Friday Friends: Annie Oakley
CowboySpirit.TV- This week's edition of Friday Friends features an article from the Wild West magazine.
Annie Oakley was born Phoebe Ann Moses in 1860. She was a sharpshooter whose skill at shooting in western exhibitions led her to star in Buffalo Bill's Wild West show and made her a national celebrity.
She was an Ohio-born lady who could shoot like the dickens. She was the first white woman hired by a Wild West outfit to fill a traditionally male role. She was, hands down, the finest woman sharpshooting entertainer of all time. And, at one time, she may have been the most famous woman in the American West or the American East. She was, of course, Annie Oakley — her name nearly as well recognized to this day as that of the bigger-than-life figure who hired her, Buffalo Bill.
Annie, born Phoebe Ann Moses in Ohio's Darke County on August 13, 1860, got her gun at an early age but didn't shoot her way to everlasting fame until after William 'Buffalo Bill' Cody put her on the payroll in 1885. In the process, the little woman (5 feet tall, about 110 pounds) gave Cody's Wild West a shot in the arm. As a star with the stature, ability and uniqueness of Buffalo Bill himself, Annie Oakley had a platform to promote her egalitarian views about women. She believed that women needed to learn to be proficient with firearms to defend themselves and that they could even help fight for their country. During World War I, she offered to recruit and train a regiment of women sharpshooters. If nothing else, Annie Oakley helped expand the career options of American women.
Annie rose to stardom from humble roots. In the mid-1860s her father, Jacob, died, and her mother, Susan, had a devil of a time trying to make ends meet with seven children age 15 or younger on her hands. Annie tried to help by hunting and trapping in the Darke County woods. By age 10, Annie had been sent off to live at the county poor farm, known as the Infirmary, and during her early teens she alternated between living there and with her mother and stepfather. Her life took a turn for the better when she met Irishman Frank ('Jimmie') Butler of the Butler and Baughman shooting act.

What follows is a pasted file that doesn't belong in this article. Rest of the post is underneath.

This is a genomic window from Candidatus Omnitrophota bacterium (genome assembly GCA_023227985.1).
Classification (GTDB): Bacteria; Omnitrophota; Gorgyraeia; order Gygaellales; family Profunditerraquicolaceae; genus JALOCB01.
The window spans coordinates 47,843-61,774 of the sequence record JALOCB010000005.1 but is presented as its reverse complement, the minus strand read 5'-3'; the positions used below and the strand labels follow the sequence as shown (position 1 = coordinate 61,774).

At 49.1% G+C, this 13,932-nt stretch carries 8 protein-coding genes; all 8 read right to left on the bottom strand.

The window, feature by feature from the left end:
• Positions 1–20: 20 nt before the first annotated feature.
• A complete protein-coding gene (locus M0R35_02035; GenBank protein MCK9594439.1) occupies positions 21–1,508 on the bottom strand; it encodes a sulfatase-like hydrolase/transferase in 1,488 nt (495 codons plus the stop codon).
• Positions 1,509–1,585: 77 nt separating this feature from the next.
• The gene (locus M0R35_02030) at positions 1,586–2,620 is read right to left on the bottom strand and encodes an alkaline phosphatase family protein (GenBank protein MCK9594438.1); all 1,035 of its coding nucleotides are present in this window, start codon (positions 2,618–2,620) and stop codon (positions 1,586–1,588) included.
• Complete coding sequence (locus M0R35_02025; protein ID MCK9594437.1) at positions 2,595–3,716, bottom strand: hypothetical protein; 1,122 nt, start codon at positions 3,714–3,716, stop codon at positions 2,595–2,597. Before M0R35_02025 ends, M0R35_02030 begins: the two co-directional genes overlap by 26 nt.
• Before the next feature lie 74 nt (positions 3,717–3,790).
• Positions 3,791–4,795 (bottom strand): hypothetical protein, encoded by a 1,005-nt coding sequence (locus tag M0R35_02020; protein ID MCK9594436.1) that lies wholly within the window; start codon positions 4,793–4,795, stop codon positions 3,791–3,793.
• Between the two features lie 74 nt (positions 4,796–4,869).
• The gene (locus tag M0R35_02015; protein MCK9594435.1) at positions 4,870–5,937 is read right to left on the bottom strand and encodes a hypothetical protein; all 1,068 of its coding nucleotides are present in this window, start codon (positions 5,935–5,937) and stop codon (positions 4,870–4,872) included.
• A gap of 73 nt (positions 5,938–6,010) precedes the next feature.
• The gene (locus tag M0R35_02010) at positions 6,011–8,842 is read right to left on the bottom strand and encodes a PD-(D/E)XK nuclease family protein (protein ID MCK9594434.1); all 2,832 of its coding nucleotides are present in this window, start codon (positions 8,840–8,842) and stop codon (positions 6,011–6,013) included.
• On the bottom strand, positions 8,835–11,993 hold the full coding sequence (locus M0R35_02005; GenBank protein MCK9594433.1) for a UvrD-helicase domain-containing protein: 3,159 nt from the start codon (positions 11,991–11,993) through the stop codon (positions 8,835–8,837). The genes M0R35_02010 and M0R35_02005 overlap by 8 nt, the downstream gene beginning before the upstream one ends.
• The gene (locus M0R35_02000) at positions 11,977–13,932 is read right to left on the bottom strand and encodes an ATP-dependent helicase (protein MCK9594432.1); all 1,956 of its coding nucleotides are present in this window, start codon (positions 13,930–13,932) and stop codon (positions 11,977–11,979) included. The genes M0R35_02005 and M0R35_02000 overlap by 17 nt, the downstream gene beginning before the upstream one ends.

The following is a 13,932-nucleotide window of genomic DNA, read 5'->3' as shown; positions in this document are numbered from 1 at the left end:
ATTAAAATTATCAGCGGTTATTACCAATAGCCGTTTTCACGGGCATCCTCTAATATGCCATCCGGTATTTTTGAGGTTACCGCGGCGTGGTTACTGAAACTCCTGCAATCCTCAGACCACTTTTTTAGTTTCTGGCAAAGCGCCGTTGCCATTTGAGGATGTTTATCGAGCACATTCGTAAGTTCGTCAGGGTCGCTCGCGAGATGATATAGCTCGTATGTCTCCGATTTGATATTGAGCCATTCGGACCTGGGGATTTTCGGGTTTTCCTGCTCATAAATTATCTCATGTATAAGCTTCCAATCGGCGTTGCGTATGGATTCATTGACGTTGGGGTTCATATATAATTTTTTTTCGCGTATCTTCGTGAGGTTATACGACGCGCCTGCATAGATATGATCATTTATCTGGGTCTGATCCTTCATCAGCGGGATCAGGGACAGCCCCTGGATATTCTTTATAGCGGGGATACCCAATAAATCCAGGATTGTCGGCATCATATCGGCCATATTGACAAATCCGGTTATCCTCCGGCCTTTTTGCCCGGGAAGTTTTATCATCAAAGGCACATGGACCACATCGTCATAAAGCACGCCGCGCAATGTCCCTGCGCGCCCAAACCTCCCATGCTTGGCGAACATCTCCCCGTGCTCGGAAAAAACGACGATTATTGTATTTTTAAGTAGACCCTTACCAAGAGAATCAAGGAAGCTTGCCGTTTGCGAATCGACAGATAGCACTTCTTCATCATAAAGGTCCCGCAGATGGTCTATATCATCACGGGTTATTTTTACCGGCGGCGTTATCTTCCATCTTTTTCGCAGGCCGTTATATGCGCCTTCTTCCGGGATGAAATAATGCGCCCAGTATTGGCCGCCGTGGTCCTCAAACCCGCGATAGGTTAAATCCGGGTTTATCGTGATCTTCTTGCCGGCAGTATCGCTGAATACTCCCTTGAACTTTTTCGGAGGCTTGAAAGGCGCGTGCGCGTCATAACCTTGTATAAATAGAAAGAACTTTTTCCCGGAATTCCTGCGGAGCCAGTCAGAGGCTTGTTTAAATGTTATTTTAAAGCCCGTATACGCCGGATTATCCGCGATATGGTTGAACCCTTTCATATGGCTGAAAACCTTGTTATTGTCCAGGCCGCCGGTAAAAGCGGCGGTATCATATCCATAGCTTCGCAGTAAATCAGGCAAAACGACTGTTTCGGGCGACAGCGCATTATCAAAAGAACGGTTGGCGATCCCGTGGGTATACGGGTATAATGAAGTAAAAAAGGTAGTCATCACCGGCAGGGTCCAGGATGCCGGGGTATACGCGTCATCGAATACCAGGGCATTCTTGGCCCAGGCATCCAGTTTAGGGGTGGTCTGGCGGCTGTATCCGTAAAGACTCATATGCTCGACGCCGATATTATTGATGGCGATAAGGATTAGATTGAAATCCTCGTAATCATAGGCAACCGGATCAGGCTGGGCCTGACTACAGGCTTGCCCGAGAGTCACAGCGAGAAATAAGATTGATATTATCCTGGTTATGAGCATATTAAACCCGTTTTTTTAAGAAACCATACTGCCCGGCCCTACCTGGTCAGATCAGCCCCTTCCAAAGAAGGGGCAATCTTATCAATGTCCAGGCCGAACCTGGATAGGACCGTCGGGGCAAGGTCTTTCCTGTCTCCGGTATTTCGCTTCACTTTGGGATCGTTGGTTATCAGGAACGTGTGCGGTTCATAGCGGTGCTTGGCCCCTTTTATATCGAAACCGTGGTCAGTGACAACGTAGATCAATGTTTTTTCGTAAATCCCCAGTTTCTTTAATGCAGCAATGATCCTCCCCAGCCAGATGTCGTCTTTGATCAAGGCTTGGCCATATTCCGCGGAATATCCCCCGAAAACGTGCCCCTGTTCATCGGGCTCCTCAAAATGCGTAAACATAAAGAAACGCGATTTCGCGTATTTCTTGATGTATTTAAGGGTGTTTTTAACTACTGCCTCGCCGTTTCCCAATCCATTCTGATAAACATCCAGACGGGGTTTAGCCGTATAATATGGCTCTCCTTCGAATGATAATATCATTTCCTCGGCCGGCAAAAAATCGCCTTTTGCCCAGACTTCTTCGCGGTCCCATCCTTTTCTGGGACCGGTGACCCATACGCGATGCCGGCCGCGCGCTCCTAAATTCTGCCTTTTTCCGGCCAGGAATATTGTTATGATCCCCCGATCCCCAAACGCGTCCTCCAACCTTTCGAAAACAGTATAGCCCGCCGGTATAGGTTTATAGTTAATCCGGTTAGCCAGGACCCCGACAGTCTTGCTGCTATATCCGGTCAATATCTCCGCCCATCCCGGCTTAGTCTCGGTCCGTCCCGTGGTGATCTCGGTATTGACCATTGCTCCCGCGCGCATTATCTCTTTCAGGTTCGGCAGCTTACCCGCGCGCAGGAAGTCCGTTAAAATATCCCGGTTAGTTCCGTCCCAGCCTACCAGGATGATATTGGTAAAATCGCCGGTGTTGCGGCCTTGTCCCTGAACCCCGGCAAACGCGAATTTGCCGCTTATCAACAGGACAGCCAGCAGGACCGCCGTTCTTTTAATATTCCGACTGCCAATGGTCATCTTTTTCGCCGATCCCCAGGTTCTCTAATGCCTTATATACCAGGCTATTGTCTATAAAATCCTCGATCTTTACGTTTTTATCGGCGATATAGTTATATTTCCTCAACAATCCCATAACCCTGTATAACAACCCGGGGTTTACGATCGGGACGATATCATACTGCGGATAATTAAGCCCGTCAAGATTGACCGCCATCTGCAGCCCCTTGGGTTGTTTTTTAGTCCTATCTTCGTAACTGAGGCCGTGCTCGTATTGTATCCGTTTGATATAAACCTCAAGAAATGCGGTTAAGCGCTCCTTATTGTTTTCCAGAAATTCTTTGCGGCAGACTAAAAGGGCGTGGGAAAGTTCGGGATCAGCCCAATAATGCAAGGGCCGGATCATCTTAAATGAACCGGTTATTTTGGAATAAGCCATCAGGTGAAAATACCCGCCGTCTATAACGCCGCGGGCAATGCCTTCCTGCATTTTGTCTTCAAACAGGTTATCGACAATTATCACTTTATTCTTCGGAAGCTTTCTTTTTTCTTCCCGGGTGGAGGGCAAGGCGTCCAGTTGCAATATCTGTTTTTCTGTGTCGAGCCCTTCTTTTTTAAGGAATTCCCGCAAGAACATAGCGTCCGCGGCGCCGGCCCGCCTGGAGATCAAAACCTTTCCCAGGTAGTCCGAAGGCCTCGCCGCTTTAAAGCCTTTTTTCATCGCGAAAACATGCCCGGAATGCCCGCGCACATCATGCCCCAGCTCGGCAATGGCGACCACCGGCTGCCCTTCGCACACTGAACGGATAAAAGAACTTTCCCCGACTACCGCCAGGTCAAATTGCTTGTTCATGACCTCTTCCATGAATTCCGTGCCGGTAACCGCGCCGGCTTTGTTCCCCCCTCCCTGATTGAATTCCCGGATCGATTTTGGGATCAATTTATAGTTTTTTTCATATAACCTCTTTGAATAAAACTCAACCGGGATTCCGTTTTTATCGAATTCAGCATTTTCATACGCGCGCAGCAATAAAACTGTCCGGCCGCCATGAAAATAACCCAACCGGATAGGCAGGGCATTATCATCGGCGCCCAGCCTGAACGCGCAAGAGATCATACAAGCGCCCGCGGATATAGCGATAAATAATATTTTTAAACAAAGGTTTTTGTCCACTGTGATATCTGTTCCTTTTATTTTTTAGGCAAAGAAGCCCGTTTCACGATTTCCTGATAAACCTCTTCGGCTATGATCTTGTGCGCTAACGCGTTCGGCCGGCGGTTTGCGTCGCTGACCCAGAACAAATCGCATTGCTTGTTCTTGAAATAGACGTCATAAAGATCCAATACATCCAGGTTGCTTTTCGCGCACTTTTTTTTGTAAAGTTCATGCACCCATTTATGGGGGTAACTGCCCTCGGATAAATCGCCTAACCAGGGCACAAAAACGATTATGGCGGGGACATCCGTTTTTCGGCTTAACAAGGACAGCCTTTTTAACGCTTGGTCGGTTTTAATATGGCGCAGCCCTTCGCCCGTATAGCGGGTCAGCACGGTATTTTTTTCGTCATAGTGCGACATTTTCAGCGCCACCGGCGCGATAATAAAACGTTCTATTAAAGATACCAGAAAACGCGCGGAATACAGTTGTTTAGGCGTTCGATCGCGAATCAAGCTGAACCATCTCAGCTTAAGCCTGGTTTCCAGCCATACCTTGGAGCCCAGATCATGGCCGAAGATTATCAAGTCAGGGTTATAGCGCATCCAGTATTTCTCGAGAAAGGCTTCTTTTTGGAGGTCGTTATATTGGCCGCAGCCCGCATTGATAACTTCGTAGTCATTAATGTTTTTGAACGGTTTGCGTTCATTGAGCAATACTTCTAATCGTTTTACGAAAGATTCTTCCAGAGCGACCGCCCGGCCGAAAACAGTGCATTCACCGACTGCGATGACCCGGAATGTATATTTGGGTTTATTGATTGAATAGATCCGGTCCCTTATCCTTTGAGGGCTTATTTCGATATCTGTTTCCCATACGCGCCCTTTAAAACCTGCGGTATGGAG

According to legend, Butler was trying to drum up business in 1875 by accepting challenges from local marksmen, and on Thanksgiving Day in Greenville, Ohio, he took on young Annie Moses in a shooting match. 'I almost dropped dead when a slim girl in a short dress stepped out to the mark with me,' Frank Butler later said. 'I was a beaten man the moment she appeared.' Frank lost, 23 to 21. Later, whenever he said that he had purposely thrown the match, Annie would just flutter her eyes and smile. In any case, Frank was impressed enough by Annie to invite her to see his act in Cincinnati. She accepted. As part of his act, Butler and his big white French poodle, George, performed a William Tell bit. As usual, Frank shot the apple off George's head and George retrieved the fruit, but the dog then brought it to Annie instead of to the shooter. A courtship ensued — between Annie and Frank, that is — and the couple was married within the year…or so the legend has it.
[Read the rest of the article at http://www.historynet.com/annie-oakley.htm]
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